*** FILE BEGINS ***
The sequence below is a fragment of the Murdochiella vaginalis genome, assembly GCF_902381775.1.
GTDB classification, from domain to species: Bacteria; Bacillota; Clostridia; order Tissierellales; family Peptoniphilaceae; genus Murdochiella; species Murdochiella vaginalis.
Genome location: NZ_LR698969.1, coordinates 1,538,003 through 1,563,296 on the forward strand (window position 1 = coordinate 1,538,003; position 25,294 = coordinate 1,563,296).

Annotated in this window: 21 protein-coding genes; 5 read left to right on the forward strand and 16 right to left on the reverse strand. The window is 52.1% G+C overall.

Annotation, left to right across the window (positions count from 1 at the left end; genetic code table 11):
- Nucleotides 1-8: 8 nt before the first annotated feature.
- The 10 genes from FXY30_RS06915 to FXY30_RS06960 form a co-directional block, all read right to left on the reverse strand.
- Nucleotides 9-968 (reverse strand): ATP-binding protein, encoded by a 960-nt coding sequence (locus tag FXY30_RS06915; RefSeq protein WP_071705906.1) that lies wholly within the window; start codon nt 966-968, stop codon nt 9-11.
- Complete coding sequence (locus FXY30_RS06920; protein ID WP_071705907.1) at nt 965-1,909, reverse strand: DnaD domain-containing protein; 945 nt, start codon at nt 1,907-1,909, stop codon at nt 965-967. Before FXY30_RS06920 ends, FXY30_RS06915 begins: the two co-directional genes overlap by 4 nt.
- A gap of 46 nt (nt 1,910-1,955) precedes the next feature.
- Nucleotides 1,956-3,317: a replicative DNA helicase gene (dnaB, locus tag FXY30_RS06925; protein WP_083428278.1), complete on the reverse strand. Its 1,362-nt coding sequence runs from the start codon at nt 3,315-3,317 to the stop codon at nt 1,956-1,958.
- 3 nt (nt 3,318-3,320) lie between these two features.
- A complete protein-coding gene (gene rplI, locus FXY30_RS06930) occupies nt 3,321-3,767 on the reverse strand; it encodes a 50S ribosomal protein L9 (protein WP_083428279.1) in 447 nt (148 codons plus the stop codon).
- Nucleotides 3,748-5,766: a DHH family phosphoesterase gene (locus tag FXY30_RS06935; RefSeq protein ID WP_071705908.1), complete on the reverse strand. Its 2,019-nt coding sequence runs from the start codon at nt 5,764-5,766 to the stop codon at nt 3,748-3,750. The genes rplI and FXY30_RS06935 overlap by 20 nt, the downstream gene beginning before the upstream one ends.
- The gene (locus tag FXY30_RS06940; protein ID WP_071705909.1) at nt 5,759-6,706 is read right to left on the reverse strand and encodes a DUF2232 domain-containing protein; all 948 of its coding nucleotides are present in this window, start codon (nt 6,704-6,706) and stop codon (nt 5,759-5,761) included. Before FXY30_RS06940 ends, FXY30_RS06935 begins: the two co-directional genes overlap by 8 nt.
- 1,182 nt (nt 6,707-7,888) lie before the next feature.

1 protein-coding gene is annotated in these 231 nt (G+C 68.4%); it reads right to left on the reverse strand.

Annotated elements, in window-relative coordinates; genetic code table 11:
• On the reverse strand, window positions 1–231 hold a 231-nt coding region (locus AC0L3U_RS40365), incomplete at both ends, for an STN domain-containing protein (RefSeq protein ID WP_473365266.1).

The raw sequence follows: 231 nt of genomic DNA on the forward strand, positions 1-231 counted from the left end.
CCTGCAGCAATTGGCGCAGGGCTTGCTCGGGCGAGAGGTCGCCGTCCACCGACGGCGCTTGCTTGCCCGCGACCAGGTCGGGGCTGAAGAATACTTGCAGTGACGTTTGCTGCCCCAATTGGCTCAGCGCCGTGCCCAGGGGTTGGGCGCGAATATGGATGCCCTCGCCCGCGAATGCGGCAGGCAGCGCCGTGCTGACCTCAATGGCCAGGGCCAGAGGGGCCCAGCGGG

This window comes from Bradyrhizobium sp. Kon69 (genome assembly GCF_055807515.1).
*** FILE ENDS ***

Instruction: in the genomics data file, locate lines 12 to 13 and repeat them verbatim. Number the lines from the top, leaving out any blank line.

- 3 nt (nt 3,318-3,320) lie between these two features.
- A complete protein-coding gene (gene rplI, locus FXY30_RS06930) occupies nt 3,321-3,767 on the reverse strand; it encodes a 50S ribosomal protein L9 (protein WP_083428279.1) in 447 nt (148 codons plus the stop codon).